Each year for the last half century, the quiet and peaceful famous Catalan seaside resort greets the world elite of genre cinema during ten wild days. Anything in cinema that has to do with the marvelous, horror, fantasy, gore, action, the bizarre and the strange, has often been revealed or discovered in this now mythical place. From Dario Argento to George Romero, from Takashi Miike to David Cronenberg, but also Juraj Herz, Park Chan-Wook, John Woo, Guillermo del Toro or Álex de la Iglesia, they all once came to Catalunya to find success and recognition by the juries and audience. An unmissable rendezvous for fans of exploitation movies, the International Festival of Sitges quickly affirmed itself as the greatest event concerning the cinema we love. In a partnership with the Lull Institute in Paris, it seemed appropriate to pay tribute to these elder brothers who honor us by celebrating their 50th birthday among us, and contrary to custom, they’re bringing the presents : the team has cooked up a great anthology of short and feature films, documentaries, novelties and classics, all stamped Sitges. ¡ Per molts anys !
Born in Bilbao in 1965, Álex de la Iglesia quickly established himself as the boss of a certain kind of provocative zany rock’n’roll cinema. Earning his chops in comic books, he starts cinema as a set decorator, then as artistic director. He gets behind a camera for the first time in 1991 with Mirindas Asesinas, a short film he sends to Pedro Almodovar. Seduced, Almodovar decides to produce Accion Mutante, De La Iglesia’s first feature film. The enfant terrible then starts a career as fascinating as it’s coherent, infused with genre cinema, a love for misfits, and rabelaisian hysteria. Follows The Day of the Beast, bringing him recognition and commercial success. After a detour by the USA (Perdita Durango), he returns with Dying of Laughter, a mock up of the hypocritical world of television . He’ll reiterate with As Luck Would Have it and Mi Gran Noche (My Big Night). He makes no secret of his love for filmmakers like Alfred Hitchcock (Common Wealth, Ferpect Crime, and even The Oxford murders are practically outright tributes) and Sergio Leone (800 Bullets is a tribute). A true national icon, he becomes president of the Spanish Cinema Academy, a position he leaves two years later to alert his peers about the dangers of repressive internet laws in cultural economy, when they should be encouraging creativity and innovation. A philosophy he still puts into practice today, either as a filmmaker (the cinema lesson Trapped), or as a producer (Juanfer Andrés and Esteban Roel’s Musarañas). Gracias maestro.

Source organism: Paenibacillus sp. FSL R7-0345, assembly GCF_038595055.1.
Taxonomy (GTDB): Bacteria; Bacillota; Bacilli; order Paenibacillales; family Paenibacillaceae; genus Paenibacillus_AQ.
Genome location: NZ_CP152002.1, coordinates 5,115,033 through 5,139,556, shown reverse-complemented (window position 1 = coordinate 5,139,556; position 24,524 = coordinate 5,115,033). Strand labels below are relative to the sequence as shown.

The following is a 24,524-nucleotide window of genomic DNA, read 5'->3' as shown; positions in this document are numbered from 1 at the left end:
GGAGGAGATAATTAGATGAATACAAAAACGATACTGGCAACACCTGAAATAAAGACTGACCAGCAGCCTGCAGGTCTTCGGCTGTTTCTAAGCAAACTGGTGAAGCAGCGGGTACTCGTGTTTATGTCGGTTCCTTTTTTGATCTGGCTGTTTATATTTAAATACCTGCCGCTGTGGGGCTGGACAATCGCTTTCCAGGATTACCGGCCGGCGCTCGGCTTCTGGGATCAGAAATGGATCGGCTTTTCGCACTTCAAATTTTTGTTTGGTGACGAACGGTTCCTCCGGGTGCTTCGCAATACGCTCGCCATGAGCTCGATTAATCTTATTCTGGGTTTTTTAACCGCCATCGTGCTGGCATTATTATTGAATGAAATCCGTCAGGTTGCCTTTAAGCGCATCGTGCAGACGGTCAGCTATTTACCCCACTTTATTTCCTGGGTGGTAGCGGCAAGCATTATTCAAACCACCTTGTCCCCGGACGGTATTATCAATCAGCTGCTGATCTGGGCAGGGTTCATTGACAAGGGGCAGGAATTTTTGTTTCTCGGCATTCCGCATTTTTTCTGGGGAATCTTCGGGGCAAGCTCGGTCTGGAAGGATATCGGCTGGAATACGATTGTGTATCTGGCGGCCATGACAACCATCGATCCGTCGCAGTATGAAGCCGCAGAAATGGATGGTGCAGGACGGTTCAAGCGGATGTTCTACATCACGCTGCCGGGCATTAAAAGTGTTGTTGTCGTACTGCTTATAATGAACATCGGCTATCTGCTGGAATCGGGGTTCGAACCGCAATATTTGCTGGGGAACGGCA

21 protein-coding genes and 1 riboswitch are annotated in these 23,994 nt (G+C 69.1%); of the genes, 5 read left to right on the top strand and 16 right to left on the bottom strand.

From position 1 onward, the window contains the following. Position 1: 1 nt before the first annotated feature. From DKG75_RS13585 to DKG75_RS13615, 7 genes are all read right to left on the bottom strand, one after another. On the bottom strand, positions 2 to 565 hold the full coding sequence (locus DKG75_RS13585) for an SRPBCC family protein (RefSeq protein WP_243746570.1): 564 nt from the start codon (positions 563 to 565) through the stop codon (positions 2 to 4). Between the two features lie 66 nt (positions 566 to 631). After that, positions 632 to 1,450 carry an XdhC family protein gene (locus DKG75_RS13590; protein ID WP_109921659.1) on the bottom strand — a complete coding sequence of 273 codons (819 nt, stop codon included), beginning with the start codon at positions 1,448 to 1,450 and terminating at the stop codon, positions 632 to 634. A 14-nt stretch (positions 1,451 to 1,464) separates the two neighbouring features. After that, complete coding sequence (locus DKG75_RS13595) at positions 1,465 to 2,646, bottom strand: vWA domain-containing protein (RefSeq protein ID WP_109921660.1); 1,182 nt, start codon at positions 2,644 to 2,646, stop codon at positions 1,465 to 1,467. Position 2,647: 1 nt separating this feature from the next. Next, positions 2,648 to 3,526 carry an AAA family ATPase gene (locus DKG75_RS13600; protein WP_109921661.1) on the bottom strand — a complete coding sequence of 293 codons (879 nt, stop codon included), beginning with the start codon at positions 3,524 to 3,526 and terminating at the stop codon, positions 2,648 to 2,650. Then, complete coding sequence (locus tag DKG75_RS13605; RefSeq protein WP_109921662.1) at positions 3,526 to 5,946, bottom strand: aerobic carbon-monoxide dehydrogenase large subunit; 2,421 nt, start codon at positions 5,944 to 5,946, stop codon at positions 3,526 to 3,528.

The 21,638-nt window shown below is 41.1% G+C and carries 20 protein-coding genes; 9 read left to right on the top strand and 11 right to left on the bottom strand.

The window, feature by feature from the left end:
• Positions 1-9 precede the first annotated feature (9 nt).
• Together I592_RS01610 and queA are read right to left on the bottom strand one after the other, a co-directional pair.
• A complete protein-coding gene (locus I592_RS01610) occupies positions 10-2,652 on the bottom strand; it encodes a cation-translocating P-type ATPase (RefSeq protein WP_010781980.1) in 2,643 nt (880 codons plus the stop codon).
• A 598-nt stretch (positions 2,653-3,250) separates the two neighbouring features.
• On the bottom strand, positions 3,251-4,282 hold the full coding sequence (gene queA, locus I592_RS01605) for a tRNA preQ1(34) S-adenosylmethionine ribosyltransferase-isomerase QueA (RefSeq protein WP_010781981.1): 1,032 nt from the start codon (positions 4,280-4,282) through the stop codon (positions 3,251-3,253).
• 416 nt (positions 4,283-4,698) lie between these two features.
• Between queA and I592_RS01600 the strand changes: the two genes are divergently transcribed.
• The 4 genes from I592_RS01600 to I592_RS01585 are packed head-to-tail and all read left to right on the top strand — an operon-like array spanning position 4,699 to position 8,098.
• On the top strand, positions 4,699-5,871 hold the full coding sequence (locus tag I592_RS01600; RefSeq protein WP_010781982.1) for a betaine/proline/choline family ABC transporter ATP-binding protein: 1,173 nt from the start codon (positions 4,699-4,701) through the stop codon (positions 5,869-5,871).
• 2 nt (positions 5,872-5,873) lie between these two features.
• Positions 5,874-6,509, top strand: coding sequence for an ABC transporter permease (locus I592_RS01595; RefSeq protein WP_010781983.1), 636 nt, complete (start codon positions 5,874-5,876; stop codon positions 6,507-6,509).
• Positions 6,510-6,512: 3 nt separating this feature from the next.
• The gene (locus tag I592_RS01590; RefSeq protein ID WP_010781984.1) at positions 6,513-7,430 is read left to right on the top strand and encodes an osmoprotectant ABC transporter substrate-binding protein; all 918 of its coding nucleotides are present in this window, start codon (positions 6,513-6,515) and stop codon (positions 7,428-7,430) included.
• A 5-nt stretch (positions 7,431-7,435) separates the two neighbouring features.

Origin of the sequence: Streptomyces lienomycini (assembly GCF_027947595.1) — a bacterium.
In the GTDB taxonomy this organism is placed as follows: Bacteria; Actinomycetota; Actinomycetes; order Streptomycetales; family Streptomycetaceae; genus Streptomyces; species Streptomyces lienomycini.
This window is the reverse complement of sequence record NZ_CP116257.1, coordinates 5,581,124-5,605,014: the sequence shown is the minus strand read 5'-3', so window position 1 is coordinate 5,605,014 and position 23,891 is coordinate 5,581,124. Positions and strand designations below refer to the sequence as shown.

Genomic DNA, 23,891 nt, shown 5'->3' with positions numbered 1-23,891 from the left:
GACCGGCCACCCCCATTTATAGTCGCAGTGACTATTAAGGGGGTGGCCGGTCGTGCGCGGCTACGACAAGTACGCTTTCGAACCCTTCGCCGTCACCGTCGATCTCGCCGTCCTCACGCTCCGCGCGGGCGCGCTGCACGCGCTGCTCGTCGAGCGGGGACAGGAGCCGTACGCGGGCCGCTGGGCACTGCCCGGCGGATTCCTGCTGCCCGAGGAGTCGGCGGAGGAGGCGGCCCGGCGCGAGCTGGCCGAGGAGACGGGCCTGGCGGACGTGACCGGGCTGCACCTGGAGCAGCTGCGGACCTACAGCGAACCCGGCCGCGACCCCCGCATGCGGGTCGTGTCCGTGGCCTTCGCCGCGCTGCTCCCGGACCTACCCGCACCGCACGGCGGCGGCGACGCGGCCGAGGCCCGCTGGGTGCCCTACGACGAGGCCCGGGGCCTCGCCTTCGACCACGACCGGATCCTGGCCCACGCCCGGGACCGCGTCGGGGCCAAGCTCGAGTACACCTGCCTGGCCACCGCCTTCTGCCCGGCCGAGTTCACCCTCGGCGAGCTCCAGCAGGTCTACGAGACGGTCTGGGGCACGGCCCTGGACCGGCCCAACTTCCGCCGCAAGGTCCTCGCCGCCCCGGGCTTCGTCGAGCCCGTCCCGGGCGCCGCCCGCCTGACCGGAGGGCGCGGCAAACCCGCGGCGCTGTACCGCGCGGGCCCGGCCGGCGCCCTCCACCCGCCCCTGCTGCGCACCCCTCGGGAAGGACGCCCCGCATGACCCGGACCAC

“The spectacular aspect of cinema seems to be somewhat disappearing. It’s regrettable : it’s become too literary, like a form of filmed theater and cinema is moving away from the popular art it was at its beginnings.” (Le Figaro, 1980)
Born in 1945, Boris Szulzinger is a discreet but very active figure of Belgian cinema. He worked for advertisement and corporate films for ten years, all the while forging links with experimental filmmakers such as Boris Lehman, with whom he founded the group Cinedit. In 1969, under the nickname Michael B. Sanders, he directed Nathalie après l'amour (Nathalie after love) for Eurocine, an improbable movie shown two years later in France, which he disavowed before it was even released. In 1972 he signed the unsettling Les Tueurs fous (Mad Killers) heralding films like Schizophrenia by Gerald Kargl or Alleluia (Hallelujah) by his compatriot Fabrice du Welz, and the film was chosen to represent Belgium for best foreign language film at the Academy Awards. In 1975, with cartoonist PIcha, he co-directed Tarzoon: Shame of the Jungle, an outre animated provocation he also produced, its dubbed english version featuring the talents of John Belushi, Bill Murray, but also Johnny Weissmuller Jr., son of Tarzan’s most famous incarnation on the silver screen. Five years later, he directed Mama Dracula, while pursuing his production activities with Picha’s Big Bang, or the much rewarded Raoni, a documentary on the natives of Brazil, featuring Marlon Brando as the narrator.